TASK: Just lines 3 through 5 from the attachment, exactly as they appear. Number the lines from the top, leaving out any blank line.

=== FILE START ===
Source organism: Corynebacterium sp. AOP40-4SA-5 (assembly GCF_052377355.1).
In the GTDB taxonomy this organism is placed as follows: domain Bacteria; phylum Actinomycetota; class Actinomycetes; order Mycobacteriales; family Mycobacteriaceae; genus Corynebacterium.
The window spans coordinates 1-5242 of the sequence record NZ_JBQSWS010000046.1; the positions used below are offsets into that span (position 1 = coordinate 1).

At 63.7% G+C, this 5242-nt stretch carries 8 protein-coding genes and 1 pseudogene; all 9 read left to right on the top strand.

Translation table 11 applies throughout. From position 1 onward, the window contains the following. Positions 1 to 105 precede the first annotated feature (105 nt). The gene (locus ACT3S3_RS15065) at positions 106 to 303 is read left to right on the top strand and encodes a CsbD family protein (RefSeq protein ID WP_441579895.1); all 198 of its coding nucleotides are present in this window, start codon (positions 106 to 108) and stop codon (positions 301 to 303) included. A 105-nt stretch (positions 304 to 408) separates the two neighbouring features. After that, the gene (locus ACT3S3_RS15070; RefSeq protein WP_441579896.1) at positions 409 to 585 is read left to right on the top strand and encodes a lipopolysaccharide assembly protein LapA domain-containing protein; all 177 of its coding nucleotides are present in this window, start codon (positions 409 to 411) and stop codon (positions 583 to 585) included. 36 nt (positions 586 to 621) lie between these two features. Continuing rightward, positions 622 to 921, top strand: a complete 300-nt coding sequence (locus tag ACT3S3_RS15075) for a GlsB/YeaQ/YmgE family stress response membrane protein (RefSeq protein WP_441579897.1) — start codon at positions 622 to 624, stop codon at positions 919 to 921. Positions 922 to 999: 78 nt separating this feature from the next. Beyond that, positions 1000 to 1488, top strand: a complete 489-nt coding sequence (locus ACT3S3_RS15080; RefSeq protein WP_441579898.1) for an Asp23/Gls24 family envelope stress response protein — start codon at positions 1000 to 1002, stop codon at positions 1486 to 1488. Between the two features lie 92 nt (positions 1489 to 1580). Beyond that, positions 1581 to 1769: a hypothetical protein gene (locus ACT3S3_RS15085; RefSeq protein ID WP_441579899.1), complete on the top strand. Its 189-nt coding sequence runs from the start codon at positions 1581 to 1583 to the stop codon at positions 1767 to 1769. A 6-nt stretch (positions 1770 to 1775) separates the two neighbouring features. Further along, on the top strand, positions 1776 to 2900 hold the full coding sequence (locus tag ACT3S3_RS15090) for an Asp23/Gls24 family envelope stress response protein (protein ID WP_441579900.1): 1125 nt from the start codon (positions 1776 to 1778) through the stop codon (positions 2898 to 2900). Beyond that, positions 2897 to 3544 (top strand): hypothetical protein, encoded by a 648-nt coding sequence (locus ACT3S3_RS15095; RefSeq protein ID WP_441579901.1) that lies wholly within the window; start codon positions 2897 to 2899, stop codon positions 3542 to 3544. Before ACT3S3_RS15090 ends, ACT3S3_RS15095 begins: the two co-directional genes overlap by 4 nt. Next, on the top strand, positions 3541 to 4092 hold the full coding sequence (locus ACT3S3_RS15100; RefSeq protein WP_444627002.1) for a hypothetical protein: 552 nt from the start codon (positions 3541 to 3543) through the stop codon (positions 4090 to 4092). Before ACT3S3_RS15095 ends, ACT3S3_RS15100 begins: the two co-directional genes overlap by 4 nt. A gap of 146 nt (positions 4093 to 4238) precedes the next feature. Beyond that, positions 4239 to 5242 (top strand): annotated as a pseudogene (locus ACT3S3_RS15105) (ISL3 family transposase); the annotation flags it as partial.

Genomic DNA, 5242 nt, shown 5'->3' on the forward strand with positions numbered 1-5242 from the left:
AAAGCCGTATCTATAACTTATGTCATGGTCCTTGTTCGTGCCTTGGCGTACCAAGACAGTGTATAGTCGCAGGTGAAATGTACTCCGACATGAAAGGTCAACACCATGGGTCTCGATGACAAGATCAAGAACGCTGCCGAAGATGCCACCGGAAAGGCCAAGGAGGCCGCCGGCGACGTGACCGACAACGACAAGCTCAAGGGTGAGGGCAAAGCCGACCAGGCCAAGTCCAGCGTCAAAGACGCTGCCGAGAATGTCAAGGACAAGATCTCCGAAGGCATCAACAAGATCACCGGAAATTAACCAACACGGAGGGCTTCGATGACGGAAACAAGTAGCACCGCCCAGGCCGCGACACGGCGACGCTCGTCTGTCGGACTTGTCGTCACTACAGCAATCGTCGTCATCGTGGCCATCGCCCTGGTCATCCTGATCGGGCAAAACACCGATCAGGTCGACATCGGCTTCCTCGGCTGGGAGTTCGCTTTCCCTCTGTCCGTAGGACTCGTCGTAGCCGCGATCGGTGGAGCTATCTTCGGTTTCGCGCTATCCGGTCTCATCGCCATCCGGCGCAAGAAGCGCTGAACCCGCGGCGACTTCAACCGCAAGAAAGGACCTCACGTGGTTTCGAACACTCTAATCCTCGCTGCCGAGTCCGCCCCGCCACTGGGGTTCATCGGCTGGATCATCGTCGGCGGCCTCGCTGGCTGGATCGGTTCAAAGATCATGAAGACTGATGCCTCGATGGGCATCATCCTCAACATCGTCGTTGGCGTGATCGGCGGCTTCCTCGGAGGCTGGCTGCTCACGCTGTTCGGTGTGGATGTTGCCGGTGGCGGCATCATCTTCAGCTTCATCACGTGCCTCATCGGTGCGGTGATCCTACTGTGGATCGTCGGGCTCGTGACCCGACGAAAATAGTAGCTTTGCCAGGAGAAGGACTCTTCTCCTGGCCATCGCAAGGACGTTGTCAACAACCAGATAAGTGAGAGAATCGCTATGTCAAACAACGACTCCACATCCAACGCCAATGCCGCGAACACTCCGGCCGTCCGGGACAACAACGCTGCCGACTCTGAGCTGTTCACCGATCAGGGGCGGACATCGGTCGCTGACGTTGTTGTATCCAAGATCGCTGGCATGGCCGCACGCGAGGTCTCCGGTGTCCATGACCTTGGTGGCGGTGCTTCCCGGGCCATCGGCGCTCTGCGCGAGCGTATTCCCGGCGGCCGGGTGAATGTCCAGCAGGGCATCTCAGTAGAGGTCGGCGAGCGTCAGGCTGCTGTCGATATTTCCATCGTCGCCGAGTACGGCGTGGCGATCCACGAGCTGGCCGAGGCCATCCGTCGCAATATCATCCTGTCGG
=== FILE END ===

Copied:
The window spans coordinates 1-5242 of the sequence record NZ_JBQSWS010000046.1; the positions used below are offsets into that span (position 1 = coordinate 1).

At 63.7% G+C, this 5242-nt stretch carries 8 protein-coding genes and 1 pseudogene; all 9 read left to right on the top strand.

Translation table 11 applies throughout. From position 1 onward, the window contains the following. Positions 1 to 105 precede the first annotated feature (105 nt). The gene (locus ACT3S3_RS15065) at positions 106 to 303 is read left to right on the top strand and encodes a CsbD family protein (RefSeq protein ID WP_441579895.1); all 198 of its coding nucleotides are present in this window, start codon (positions 106 to 108) and stop codon (positions 301 to 303) included. A 105-nt stretch (positions 304 to 408) separates the two neighbouring features. After that, the gene (locus ACT3S3_RS15070; RefSeq protein WP_441579896.1) at positions 409 to 585 is read left to right on the top strand and encodes a lipopolysaccharide assembly protein LapA domain-containing protein; all 177 of its coding nucleotides are present in this window, start codon (positions 409 to 411) and stop codon (positions 583 to 585) included. 36 nt (positions 586 to 621) lie between these two features. Continuing rightward, positions 622 to 921, top strand: a complete 300-nt coding sequence (locus tag ACT3S3_RS15075) for a GlsB/YeaQ/YmgE family stress response membrane protein (RefSeq protein WP_441579897.1) — start codon at positions 622 to 624, stop codon at positions 919 to 921. Positions 922 to 999: 78 nt separating this feature from the next. Beyond that, positions 1000 to 1488, top strand: a complete 489-nt coding sequence (locus ACT3S3_RS15080; RefSeq protein WP_441579898.1) for an Asp23/Gls24 family envelope stress response protein — start codon at positions 1000 to 1002, stop codon at positions 1486 to 1488. Between the two features lie 92 nt (positions 1489 to 1580). Beyond that, positions 1581 to 1769: a hypothetical protein gene (locus ACT3S3_RS15085; RefSeq protein ID WP_441579899.1), complete on the top strand. Its 189-nt coding sequence runs from the start codon at positions 1581 to 1583 to the stop codon at positions 1767 to 1769. A 6-nt stretch (positions 1770 to 1775) separates the two neighbouring features. Further along, on the top strand, positions 1776 to 2900 hold the full coding sequence (locus tag ACT3S3_RS15090) for an Asp23/Gls24 family envelope stress response protein (protein ID WP_441579900.1): 1125 nt from the start codon (positions 1776 to 1778) through the stop codon (positions 2898 to 2900). Beyond that, positions 2897 to 3544 (top strand): hypothetical protein, encoded by a 648-nt coding sequence (locus ACT3S3_RS15095; RefSeq protein ID WP_441579901.1) that lies wholly within the window; start codon positions 2897 to 2899, stop codon positions 3542 to 3544. Before ACT3S3_RS15090 ends, ACT3S3_RS15095 begins: the two co-directional genes overlap by 4 nt. Next, on the top strand, positions 3541 to 4092 hold the full coding sequence (locus ACT3S3_RS15100; RefSeq protein WP_444627002.1) for a hypothetical protein: 552 nt from the start codon (positions 3541 to 3543) through the stop codon (positions 4090 to 4092). Before ACT3S3_RS15095 ends, ACT3S3_RS15100 begins: the two co-directional genes overlap by 4 nt. A gap of 146 nt (positions 4093 to 4238) precedes the next feature. Beyond that, positions 4239 to 5242 (top strand): annotated as a pseudogene (locus ACT3S3_RS15105) (ISL3 family transposase); the annotation flags it as partial.